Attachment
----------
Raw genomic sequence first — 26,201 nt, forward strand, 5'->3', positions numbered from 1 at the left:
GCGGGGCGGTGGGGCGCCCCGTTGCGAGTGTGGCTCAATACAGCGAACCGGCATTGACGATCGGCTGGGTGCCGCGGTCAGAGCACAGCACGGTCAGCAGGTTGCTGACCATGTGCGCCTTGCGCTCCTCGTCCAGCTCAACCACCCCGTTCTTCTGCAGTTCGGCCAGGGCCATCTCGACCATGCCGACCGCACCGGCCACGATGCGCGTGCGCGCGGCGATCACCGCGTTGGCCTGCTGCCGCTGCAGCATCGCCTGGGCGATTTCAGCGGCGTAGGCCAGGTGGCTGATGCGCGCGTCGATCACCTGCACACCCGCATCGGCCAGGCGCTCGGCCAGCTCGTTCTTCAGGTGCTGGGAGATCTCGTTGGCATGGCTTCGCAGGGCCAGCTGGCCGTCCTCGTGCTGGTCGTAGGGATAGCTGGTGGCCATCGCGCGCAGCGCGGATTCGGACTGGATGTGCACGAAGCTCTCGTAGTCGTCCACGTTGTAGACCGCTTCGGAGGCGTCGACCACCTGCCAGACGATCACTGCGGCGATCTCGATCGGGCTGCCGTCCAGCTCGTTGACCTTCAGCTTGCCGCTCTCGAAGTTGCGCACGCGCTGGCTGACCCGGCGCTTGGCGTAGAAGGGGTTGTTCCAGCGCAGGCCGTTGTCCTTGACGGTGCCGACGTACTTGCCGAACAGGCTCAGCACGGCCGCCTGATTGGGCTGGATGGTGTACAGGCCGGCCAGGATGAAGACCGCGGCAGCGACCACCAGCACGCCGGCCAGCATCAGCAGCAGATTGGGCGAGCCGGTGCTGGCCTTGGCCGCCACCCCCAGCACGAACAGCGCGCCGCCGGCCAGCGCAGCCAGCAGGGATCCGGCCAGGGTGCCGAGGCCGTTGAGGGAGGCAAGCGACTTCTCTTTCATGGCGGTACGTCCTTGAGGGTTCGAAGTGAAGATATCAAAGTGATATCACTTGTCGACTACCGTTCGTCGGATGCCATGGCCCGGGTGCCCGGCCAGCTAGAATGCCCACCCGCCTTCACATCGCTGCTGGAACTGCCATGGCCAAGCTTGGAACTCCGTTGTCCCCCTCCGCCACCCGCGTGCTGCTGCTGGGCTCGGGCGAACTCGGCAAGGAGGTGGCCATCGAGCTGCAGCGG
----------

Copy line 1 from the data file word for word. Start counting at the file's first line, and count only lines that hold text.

Raw genomic sequence first — 26,201 nt, forward strand, 5'->3', positions numbered from 1 at the left: